"I'd just had my first daughter and she was very young and we'd given up our lease and packed all our things away and here I was in South Africa and planning to go off to LA next and then all of that was gone.

"It was something that cost me $20,000 personally. I never got paid a cent."

As a result, Bennett had to spend a year literally hauling stones and carrying bricks around as a builder's labourer in Sydney to make ends meet.

"I'd been torn so far from what I really loved that when the opportunity of Crixus came up, I realised, 'If you want to get out off this building site, you'd better fight really hard at this audition'."

The result is the role of his career.

In the first series, Spartacus: Blood and Sand, Crixus is the top gladiator at the ludus (gladiator school) owned by Batiatus (The Mummy's John Hannah) and is not shy about making sure everyone knows it. But for all his bravado, he is still a slave and used at the whim of Batiatus' wife, Lucretia (Lucy Lawless).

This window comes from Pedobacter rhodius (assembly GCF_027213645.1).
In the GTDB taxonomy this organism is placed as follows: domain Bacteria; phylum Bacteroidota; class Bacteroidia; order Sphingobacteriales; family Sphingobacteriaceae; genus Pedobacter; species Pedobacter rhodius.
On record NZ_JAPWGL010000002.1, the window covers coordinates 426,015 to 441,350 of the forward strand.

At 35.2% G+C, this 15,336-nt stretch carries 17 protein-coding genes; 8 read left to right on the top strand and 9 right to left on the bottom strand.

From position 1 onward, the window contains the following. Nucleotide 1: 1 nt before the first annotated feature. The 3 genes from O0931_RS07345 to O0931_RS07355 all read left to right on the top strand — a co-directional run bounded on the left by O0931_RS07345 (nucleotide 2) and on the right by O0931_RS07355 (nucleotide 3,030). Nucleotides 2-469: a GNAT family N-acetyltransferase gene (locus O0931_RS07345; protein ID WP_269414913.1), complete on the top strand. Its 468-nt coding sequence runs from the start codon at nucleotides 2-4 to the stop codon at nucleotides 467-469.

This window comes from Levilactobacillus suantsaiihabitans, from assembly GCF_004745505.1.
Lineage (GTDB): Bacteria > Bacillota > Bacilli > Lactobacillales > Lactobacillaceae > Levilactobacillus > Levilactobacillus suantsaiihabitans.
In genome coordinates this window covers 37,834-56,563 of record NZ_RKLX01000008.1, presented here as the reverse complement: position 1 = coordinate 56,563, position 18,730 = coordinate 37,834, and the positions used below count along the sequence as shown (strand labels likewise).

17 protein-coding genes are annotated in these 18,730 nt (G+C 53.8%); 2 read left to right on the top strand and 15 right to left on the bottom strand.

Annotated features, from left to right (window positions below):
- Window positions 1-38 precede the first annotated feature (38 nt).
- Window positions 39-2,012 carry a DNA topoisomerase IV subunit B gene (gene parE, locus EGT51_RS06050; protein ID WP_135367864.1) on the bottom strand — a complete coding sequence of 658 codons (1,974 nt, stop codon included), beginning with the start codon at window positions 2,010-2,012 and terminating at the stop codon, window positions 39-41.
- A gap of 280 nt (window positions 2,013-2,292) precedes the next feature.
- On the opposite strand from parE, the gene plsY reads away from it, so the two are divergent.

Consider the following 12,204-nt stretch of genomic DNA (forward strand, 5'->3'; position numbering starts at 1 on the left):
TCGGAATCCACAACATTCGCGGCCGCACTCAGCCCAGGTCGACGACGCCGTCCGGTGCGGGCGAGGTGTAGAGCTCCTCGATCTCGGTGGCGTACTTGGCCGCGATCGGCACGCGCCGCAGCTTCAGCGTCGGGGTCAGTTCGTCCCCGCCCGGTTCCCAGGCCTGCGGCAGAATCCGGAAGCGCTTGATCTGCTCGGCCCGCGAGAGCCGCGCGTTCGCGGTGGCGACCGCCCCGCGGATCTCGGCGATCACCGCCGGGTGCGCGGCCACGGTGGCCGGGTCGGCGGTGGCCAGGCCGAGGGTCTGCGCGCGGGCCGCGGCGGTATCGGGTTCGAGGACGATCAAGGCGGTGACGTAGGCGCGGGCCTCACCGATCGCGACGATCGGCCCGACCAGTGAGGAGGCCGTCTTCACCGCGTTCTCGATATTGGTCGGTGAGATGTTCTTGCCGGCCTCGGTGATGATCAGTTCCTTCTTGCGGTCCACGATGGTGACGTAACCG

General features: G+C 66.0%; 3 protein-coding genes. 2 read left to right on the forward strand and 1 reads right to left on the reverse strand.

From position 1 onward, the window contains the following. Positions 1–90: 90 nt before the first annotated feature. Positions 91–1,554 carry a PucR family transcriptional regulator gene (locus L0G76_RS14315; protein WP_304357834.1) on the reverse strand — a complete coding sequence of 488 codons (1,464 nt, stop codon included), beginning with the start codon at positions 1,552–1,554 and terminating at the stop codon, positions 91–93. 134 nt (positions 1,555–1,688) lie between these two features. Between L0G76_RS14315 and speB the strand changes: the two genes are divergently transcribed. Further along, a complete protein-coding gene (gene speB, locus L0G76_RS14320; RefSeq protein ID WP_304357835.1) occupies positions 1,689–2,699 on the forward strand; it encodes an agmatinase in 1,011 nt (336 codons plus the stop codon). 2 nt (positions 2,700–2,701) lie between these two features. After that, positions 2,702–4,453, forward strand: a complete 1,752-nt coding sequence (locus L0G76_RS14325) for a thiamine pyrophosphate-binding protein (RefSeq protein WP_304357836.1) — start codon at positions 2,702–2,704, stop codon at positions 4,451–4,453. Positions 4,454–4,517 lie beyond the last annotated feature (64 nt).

To make things worse a new upstart called Spartacus (Andy Whitfield) arrives who threatens to eclipse his reputation as champion.

While Crixus was more likely to crack a skull than crack a smile, he adhered strictly to the code of the gladiator brotherhood, even to save his enemies, and later fell in love with housemaid Naevia.

It was a role that required the right mix of physical strength and emotional subtlety to ensure it didn't look, well, ridiculous.